One of the many things I have is much of data – and more is coming in every day. Currently, this data is stored in a variety of formats – and some of it is not accessible at all (e.g. only available in scanned images).
What I need is a real database – and it must be one that is able to store spatial data. It should not cost a great deal, should be well established and easy to maintain. Looking around, I came across three possible solutions:
- MS SQL Server Express
I finally decided for PostgreSQL, especially since one of the things I wanted to do with the data inside is working with Quantum GIS (or QGIS). And PostgreSQL (but also mySQL) integrates with that quite well.
The Operating System
If I go with PostgreSQL, I might as well be consequent and not install it on a Windows environment (which needs to be licensed) but on a LINUX environment – I have chosen Ubuntu Server, to be precise Ubuntu Server 12.04.3 LTS.
Given that I have plenty of resources available, the new virtual machine gets 2 CPUs with 2 Cores each, 4 GB of RAM and a 50 GB HDD.
The associated files are stored on a QNAP connected via iSCSI – that will allow me to re-use the machine from other computers on my network. It also saves space on my local hard disks and I will get an impression on the performance.
The downloaded ISO Image for Ubuntu 12.04.3 Server 64 Bit is loaded into the virtual CD-ROM and the virtual machine is started.
From here, select “Install Ubuntu Server”, then select the Installation Language (which will also become the default language for the installed system) – I will install my system in English. Once the selections are done, the automated configuration starts and the first interaction is the host name of the computer.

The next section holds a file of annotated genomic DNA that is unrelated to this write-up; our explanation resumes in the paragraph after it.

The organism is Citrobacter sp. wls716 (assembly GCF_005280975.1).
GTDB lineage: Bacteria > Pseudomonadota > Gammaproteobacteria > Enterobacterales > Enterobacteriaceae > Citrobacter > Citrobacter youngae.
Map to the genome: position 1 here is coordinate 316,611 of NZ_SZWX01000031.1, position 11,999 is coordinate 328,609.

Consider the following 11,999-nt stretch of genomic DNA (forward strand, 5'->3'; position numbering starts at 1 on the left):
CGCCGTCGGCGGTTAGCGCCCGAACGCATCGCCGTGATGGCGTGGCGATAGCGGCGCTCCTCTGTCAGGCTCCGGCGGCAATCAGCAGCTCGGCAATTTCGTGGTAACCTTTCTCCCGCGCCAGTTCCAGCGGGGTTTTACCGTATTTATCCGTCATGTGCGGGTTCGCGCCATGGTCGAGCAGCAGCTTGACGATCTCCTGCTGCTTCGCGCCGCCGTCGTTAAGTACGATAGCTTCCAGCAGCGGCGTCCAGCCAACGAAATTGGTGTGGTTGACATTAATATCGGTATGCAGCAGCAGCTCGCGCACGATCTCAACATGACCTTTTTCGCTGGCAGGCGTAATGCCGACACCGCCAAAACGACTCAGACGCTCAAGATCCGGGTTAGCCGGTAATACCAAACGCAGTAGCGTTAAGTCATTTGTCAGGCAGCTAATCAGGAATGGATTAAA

I change the host name of my system to “postgre” as this will be a PostgreSQL Server. Next, the installer is asking for the full name and user name of a new user. Ubuntu requires this, it will not allow you to log in using the default “root” user.
You will also have to provide a password for the new user and decide if the home directory will be encrypted (where I keep the standard of <No>).
The installer will determine the time zone, then guide you through the disk partitioning dialogs.
Eventually, the installer will ask for the HTTP Proxy configuration (if required) and update the package manager files. More software will be installed and the installer asks for the type of Update Configuration desired – which I leave at “No automatic updates”. I now get a choice to install some software packages by default – which I kindly deny although PostgreSQL is amongst the available packages.
While the system is now completing the installation, it is time to take a look at the QNAP – especially the data transfers going on.
The Ubuntu installer finally comes to the point where it finds the installation as the only operating system on the target environment and consequently offers to write the Boot Loader information into the Master Boor Record of the first (and only!) disk.
This now provides a working (yet totally unconfigured) Ubuntu Environment for further experiments…